Run-DMC perform on Saturday Night Live, New York, October 1986. Photograph by Mr Alan Singer/NBCU Photo Bank/Getty Images

The relationship between rap and fashion was not always so flamboyant, of course. “Rock my adidas, never rock Fila,” announced the Beastie Boys on 1989’s “The Sounds Of Science”. By then, adidas sneakers had long been the standard-issue footwear for B-boys, with breakdancers wearing tracksuits emblazoned with the brand’s iconic three stripes alongside matching shell-toed Superstars. But three years prior to the Beastie’s declaration, one band had taken the shoe and turned marketing itself on its head.

Pioneers of the so-called “new school”, Run-DMC were the first hip-hop band to be certified gold, with their eponymous debut, and then platinum, with its follow-up, King Of Rock. As such, the trio were pivotal in turning hip-hop into a mainstream concern. But perhaps more than this, they played a big part in the way rappers dressed – a legacy that continues today.

Historically, hip-hop acts had worn costumes to fit in with the image of popular music at the time, often shiny, space-age Afrofuturist outfits in the vein of Parliament-Funkadelic, as championed by the likes of Mr Afrika Bambaataa. But Run-DMC’s uniform was more down to earth, typically trilby or Kangol hats, leather jackets, black jeans and gold rope chains – still outlandish to an extent, but far more representative of what real people back then were actually wearing. And on their feet, Superstars without laces – a nod to the restrictive dress code of the prison system, where the laces were removed from shoes to prevent inmates from hanging themselves.

“Run-DMC gave hip-hop its own look by not dressing like stars, but instead just dressing like the community that the music came from”

“Run-DMC gave hip-hop its own look by not dressing like stars, but instead just dressing like the community that the music came from,” says Mr Kabango.

Released in 1986, single “My Adidas” brought the band’s association with the German sportswear giant front and centre. While recorded without adidas’ knowledge or consent, the brand was prompted to offer its official patronage after an adidas executive witnessed the entire crowd hold their shoes aloft during a performance of the song at New York’s Madison Square Garden. Literally earning their stripes, the band garnered a $1m contract and their own signature line – an industry first.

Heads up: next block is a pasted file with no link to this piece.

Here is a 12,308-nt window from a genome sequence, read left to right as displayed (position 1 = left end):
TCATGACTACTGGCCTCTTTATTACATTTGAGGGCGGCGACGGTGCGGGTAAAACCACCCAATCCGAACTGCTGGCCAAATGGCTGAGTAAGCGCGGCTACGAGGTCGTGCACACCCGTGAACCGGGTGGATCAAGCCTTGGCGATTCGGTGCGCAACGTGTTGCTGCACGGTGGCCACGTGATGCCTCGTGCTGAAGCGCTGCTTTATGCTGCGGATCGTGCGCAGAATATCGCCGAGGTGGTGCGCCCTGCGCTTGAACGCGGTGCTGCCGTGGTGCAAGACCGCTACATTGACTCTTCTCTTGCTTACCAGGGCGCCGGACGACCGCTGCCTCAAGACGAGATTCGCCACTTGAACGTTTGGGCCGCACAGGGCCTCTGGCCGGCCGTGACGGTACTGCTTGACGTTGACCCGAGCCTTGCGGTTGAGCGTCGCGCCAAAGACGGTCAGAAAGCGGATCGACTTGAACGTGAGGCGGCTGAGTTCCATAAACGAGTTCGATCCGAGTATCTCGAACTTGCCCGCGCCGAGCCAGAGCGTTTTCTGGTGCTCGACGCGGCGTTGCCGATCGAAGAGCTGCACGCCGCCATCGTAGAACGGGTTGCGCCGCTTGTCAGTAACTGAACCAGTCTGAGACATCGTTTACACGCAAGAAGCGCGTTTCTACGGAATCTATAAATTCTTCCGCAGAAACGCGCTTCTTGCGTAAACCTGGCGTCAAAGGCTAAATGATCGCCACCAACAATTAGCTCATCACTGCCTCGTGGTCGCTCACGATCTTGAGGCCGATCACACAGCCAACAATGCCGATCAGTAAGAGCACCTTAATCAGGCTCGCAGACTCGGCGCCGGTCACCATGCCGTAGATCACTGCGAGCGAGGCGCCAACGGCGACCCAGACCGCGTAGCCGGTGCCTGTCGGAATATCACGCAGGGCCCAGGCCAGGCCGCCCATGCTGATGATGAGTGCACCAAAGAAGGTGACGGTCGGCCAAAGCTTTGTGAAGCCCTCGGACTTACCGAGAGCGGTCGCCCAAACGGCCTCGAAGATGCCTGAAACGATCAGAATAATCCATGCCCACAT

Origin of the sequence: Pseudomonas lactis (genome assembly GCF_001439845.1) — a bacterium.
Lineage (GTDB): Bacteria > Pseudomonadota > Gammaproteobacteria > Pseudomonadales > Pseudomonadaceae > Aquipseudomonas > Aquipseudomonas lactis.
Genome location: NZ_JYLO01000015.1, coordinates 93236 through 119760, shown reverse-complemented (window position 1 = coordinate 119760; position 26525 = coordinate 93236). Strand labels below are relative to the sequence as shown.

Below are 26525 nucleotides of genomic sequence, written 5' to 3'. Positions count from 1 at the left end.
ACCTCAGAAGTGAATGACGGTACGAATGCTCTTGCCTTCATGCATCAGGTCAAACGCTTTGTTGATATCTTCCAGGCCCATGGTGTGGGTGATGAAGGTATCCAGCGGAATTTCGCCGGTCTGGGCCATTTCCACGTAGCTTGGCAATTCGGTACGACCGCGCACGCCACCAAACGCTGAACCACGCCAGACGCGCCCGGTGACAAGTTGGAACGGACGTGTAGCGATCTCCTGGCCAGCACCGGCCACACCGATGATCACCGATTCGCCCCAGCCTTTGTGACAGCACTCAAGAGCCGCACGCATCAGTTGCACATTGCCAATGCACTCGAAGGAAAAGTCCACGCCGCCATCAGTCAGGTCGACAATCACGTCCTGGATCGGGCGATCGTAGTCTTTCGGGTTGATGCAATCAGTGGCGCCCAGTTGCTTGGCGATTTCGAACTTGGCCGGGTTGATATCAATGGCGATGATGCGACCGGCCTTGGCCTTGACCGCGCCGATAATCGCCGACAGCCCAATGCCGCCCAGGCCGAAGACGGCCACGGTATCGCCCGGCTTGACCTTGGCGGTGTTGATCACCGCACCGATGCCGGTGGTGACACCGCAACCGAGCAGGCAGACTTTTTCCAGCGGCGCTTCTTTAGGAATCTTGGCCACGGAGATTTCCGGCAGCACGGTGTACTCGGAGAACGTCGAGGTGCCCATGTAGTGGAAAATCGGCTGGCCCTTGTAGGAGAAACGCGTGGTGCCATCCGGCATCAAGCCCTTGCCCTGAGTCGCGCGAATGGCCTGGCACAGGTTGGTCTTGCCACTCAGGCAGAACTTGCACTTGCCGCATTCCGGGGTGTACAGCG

“That gave the hip-hop business proof of its power and influence,” adds Mr Kabango. “From there, folks like Puff Daddy, Dr Dre, Jay-Z and others have taken brand partnerships in hip-hop to a whole other level.” 

These days, artists don’t just endorse adidas sneakers – they design them. Over the past decade, the brand has worked with the likes of A$AP Rocky, Mr Pharrell Williams (both Mr Williams himself and Human Made, his label with A Bathing Ape supremo Nigo) and Mr Kanye West, who in late 2013 brought his Yeezy imprint over from rival sportswear giant Nike. (Mr West has since said adidas CEO Mr Kasper Rørsted is “someone who allowed me to build something”, with Mr Rørsted giving the producer and rapper his direct mobile number.)

In terms of lyrics, adidas still gets the odd nod, name-dropped in recent years by the likes of Cardi B, Pusha-T and the late Juice WRLD. In the UK, a new generation of rappers and grime artists are embracing old-school streetwear. But almost a decade after Watch The Throne, the German sportswear giant has been supplanted by a list of luxury brands. And where Superstars were once common currency, today, the biggest names in the rap game are more likely to be sporting a pair of Balenciaga Speed Sock sneakers (admittedly still without laces).